Welcome To France, Here’s Your Beret – Part 1

They issue this outfit to all immigrants upon entry

Ah, stereotypes.  What would the world be like without them?  Well, for one thing, I wouldn’t be writing this blog post.  But they do exist, and then so too does this blog post.

It would be irresponsible of me to emigrate to a foreign culture and NOT discuss whether the stereotypes are true, non?  Consider this then my report back home on the strange and alien French culture.

Also, many thanks to Kama for her input on this post.  If you haven’t already, check out her excellent blog, which I’ve linked to in my blogroll.

“You can’t go wrong with a beret and striped shirt in France”
.  While the beret is making a very gradual comeback with the youth here, it is, for the most part, only popular amongst pensioners.  It was all the rage 40 years ago, but now they’re as common as fedoras are in American cities.  As for the striped shirt: any man caught wearing such a shirt is shot on sight, without appeal and without exception.  Which is as it should be.

For the record: I do own a black beret, and my wife does own a black and white horizontally-striped shirt.

“Are they always making love?”
.  Putting aside the fact that this is, in the literal sense, unfortunately a physical impossibility, the French (from what I hear) have about the same amount of sex as Americans.  The key difference here would be that the French are much more open about it.  The French see sex for what it is: romantic, good fun and also HUMAN NATURE.  They don’t put it in the spotlight generally, but they’re not afraid of it either.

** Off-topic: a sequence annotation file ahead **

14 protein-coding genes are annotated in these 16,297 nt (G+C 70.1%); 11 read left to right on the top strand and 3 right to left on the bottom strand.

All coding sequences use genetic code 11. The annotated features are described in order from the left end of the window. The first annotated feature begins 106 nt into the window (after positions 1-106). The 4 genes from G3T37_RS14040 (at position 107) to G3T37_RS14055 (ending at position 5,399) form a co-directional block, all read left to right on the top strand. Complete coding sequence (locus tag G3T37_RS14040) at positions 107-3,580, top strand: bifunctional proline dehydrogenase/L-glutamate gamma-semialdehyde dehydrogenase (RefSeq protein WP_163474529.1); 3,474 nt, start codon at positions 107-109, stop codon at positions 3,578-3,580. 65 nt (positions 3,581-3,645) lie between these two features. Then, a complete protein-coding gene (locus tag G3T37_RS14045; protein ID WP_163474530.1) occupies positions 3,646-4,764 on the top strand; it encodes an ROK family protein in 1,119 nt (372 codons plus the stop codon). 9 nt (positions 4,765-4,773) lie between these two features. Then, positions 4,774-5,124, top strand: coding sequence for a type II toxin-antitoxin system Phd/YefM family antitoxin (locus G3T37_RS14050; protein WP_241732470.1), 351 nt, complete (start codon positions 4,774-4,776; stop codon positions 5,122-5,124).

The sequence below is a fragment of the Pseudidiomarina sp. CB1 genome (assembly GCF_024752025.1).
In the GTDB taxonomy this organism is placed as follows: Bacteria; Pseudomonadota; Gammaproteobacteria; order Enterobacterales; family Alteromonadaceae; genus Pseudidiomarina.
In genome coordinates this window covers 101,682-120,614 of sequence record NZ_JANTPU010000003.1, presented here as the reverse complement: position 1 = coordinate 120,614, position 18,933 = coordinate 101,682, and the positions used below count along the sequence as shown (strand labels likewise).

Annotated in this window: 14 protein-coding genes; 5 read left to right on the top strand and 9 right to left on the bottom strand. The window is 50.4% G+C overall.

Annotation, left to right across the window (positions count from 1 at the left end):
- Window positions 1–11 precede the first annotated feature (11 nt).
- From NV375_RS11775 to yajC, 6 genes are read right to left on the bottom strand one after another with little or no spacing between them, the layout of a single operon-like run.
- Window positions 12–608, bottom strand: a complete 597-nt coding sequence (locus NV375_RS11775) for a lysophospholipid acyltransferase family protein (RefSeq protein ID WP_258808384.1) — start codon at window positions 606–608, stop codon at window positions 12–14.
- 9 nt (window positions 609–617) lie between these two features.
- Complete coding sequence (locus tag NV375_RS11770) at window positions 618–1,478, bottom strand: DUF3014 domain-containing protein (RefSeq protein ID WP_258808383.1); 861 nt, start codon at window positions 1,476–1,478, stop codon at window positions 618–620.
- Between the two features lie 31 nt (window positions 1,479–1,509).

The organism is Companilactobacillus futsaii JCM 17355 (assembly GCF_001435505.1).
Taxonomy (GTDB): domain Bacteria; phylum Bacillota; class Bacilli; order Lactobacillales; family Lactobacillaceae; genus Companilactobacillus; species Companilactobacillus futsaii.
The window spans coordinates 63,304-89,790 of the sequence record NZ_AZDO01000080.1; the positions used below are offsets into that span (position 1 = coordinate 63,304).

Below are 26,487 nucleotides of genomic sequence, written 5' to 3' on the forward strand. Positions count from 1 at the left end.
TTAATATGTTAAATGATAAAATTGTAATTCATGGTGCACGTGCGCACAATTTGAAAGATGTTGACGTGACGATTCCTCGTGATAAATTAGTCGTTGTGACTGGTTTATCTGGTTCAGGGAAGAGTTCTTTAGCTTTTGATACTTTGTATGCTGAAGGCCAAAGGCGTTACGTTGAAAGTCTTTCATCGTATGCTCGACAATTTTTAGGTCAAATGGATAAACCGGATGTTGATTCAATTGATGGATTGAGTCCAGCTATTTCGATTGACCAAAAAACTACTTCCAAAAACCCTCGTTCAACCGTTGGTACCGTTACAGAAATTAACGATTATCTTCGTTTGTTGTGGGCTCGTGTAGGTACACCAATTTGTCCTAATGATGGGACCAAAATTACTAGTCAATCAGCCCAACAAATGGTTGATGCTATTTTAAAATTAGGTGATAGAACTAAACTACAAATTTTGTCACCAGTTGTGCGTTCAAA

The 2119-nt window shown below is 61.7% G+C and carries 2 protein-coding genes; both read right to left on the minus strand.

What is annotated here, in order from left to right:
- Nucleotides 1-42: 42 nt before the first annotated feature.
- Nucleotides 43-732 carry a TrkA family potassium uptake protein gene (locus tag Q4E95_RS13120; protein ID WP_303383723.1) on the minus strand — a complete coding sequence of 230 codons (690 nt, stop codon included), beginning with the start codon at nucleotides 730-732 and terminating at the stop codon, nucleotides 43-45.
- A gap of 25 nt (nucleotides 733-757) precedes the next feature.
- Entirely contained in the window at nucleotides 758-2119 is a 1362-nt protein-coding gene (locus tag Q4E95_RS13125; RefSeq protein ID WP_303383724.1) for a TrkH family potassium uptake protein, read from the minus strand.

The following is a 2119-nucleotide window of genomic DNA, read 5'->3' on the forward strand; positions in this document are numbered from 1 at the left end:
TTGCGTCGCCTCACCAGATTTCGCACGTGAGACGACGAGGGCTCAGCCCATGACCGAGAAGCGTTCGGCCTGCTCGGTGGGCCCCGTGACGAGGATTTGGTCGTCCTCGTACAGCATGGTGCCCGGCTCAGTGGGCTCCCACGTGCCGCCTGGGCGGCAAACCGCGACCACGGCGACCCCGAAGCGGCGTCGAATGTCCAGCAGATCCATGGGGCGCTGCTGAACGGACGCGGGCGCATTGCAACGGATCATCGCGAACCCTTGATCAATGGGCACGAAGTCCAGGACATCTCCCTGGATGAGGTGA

And if you think that Americans AREN’T afraid of sex, look again.  Janet Jackson half-time show.  Need I say more?  Ok, I will.  Miley Cyrus/Britney Spears/Christina Aguilera/Madonna/Lady Gaga – they’ve all been criticized at one time or another for being TOO sexy.  The French know it’s just sex – get over it.

“Are they all ‘high-fashion’?”
.  France (esp. Paris) is one of the fashion capitals of the world .  Two names jump to mind.  The first is Karl Lagerfeld.  This guy is very active currently, and is the very image of a prissy fashion magnate.  The other name is Jean-Paul Gaultier.  You may not know Gaultier, but you know his work.  Madonna’s cone bra?  Gaultier.  The weird-ass costumes in The Fifth Element?  Gaultier.

So, with such a bustling fashion industry here, fashion trends are much easier to follow and are therefore more closely followed than in much of the USA.  That being said, there are still people that appear to have had their wardrobe coordinated by a squirrel on a sugar-binge.  But still, pajamas and sweat-pants are pretty much a no-no fashion wise.